It's your familiar, henchman, whatever. You deal with it. You, the player, make it as important as you wish in the campaign. I've got enough balls to juggle without worrying about stepping on your toes with some familiar or animal companion.
I let the players design and roleplay their familiars/companions freely.

Until combat starts... then I control their actions.

I've normally seen pets abused in combat when player-controlled, not outside of it.


The player - the DM has enough on their plate. The only time I might override a player is with henchmen, followers or sidekicks. Sometimes the sidekick has their own motivations, ideals and goals which the player may not know about and I have to step in RP-wise.

For example, my players encountered an "awoken" bear one evening at camp. It was supposed to be a throw-away encounter to make the world feel rich and diverse. Apparently I role-played the bear too well and they tracked him down and convinced him to travel and adventure with them. I'm fine with it, but the bear has his own hopes and dreams and chasing treasure isn't one of them.


Orcus on a bad hair day
In my game, anything that's a feature of your character (class feature, result of a spell, etc.) are 100% under your control. (And when I'm a player, I expect the same - that's part of my character, and I am absolute authority on is how my character acts (baring spells, etc.).)

Anything else (NPCs, trained/befriended animals, etc.) are under the DM's control - who may cede it to the player's control temporarily or permanently without giving up the right to veto and action or take back. For example I've RP'd NPCs but giving out monster stat write-ups for the players to run in combat.


In my group the mage has a familiar, he controls it. But he rarely uses it in combat like never.
Lately he got a robochicken in addition. I told him, he can control it by using his action (it can breathe fire for 1d4) but if he doesn't it will have its own head (I control it for :):):):):) and giggles). Anything contributing to potential harmful situations (not only open combat) can and will get hurt / killed.


[FONT=Arial, sans-serif]When it comes to mounts, familiars, and minions, who gets to control them at your table, the player or the GM?

A bit of both.

Technically, they are all NPC's and part of the domain of the DM. But they are NPCs which are generally loyal to the PC's, closely connected to them, and willing to take orders from them. Most of the time, it just speeds play to let the player play the NPC in a combat situation, on the assumption that the PC is issuing orders and in their absence the 'dog' or whatever is acting like a smart movie animal.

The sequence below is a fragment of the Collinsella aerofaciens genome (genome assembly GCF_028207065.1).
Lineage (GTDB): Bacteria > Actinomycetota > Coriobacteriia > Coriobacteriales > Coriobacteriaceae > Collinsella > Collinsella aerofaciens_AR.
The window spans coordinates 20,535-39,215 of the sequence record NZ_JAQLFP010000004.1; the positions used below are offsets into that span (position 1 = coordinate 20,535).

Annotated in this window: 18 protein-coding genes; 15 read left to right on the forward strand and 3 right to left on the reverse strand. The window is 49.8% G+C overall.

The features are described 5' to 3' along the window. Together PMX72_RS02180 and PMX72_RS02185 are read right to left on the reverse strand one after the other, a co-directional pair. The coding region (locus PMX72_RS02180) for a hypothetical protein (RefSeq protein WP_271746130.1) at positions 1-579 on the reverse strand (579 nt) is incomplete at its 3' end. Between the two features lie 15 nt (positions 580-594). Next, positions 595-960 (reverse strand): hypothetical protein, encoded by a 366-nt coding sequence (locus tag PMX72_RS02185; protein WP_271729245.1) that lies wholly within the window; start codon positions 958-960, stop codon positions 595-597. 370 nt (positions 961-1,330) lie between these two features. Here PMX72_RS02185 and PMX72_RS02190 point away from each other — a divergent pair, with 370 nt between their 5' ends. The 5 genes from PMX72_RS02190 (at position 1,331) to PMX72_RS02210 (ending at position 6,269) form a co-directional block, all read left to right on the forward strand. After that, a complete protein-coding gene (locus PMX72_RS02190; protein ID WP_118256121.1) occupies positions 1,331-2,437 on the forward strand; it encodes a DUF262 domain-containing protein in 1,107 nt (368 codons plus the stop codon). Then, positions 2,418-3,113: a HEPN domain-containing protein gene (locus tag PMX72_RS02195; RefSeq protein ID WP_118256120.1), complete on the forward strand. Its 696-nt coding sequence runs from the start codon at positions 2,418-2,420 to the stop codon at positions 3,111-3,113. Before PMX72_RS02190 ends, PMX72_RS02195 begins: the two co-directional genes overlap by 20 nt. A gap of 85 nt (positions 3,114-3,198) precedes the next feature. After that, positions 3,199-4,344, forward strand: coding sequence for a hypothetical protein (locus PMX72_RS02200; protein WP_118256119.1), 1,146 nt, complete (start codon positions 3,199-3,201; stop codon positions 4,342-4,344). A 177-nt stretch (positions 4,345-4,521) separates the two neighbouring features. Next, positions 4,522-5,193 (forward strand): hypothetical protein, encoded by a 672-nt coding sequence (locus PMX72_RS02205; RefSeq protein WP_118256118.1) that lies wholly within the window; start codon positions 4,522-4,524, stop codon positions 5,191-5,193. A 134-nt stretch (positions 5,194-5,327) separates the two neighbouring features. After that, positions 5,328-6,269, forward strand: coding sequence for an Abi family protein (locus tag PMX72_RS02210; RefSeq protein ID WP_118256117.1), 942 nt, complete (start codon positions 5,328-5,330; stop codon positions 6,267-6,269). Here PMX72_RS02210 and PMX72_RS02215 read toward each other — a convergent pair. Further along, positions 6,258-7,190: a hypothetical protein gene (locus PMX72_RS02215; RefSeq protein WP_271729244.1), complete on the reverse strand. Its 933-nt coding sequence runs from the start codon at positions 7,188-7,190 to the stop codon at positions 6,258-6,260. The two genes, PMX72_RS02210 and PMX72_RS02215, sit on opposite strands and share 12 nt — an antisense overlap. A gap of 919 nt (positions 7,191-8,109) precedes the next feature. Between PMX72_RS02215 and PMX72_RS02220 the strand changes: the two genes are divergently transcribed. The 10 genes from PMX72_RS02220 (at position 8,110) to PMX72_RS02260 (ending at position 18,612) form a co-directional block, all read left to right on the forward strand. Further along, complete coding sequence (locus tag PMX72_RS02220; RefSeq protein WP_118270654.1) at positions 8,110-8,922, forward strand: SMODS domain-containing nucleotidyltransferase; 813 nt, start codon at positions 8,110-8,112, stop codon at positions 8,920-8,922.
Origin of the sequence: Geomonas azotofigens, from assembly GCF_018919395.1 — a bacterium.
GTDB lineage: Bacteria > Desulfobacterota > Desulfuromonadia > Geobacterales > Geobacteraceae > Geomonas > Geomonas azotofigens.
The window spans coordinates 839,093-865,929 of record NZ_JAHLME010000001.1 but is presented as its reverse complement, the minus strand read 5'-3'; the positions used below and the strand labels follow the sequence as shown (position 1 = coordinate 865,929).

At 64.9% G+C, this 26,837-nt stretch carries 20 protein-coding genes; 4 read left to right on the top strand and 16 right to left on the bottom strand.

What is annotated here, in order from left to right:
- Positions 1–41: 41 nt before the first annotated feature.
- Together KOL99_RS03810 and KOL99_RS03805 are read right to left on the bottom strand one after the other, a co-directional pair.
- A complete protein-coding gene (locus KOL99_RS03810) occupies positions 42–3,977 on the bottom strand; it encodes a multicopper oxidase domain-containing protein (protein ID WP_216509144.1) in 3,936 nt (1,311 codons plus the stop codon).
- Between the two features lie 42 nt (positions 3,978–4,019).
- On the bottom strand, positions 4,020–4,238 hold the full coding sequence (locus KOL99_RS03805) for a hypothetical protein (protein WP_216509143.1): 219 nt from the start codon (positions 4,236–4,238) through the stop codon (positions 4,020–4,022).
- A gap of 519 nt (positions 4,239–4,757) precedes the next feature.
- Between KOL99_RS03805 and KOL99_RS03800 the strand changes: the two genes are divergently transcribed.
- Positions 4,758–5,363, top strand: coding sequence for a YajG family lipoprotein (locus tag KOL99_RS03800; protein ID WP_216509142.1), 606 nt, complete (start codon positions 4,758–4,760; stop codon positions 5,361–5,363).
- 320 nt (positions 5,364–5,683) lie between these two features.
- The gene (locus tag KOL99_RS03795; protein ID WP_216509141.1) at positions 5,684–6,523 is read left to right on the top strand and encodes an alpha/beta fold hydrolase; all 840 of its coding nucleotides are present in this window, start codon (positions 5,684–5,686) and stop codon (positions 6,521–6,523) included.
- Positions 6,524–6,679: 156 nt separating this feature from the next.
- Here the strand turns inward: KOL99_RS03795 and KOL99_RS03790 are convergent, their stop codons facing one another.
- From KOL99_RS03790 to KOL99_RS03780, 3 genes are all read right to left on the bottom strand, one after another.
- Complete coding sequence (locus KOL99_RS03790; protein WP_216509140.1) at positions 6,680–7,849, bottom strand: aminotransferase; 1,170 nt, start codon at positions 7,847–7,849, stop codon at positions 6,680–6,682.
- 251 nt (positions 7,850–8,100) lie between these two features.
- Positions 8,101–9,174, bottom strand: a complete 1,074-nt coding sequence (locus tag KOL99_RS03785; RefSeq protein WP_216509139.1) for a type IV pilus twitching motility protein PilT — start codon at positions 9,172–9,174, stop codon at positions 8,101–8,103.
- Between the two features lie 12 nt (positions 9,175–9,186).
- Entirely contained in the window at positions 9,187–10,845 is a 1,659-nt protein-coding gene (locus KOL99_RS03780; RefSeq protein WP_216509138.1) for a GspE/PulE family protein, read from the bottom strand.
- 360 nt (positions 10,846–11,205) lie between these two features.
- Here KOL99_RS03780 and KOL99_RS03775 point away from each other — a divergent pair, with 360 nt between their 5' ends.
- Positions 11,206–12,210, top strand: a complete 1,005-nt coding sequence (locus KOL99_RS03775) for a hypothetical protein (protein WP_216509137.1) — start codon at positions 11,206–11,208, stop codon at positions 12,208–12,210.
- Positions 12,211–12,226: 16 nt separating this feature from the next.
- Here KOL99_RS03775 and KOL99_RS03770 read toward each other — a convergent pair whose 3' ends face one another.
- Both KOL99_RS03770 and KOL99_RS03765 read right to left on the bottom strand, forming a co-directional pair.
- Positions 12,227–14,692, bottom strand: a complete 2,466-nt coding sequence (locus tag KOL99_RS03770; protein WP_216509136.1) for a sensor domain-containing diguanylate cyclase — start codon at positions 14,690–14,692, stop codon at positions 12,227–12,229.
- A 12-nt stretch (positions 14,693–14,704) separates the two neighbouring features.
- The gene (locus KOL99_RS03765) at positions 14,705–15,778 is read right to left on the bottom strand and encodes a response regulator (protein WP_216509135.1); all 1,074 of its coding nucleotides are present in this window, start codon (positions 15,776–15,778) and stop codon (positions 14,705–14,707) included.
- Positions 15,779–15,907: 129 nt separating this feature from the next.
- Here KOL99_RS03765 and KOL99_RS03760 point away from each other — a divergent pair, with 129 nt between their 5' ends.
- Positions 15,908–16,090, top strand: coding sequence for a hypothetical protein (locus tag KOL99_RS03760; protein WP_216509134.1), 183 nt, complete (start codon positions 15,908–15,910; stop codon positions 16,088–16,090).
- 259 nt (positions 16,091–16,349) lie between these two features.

However, it's sometimes fun to step in and RP the pet, mount, familiar, or whatever.


Well I guess IMC they remain NPCs, and so ultimately under GM control. But I let player administer the crunch, and of course PCs can tell the critter to do stuff. A resummonable Familiar might do something suicidal if instructed, but a Ranger's animal companion probably won't, though it will take risks to help its companion humanoid. :D


I let the players design and roleplay their familiars/companions freely.

Until combat starts... then I control their actions.

I've normally seen pets abused in combat when player-controlled, not outside of it.
Weird. I'll usually go the exact opposite. The minion becomes my mouth piece in the party, but acts as a class feature once the dice come out.


Generally I let the PCs run things, especially during combat. Role-playing is left to me, and I also hold a veto on suicidal actions. For convinience, I have pets and famliairs act on the same turn as their owner, but henchmen/followers have their own turn. Non-henchmen/followers are still controlled by me.

If the player tries to abuse this, such as by having the familiar explore an entire adventure area (often resulting in death, dismemberment, or other horrible outcomes), the familiar will become agitated, object (if able to speak), then eventually flat out refuse (berating the PC if able to speak). Hasn't happened yet, mostly because I have an awesome group, but I'm prepared for it.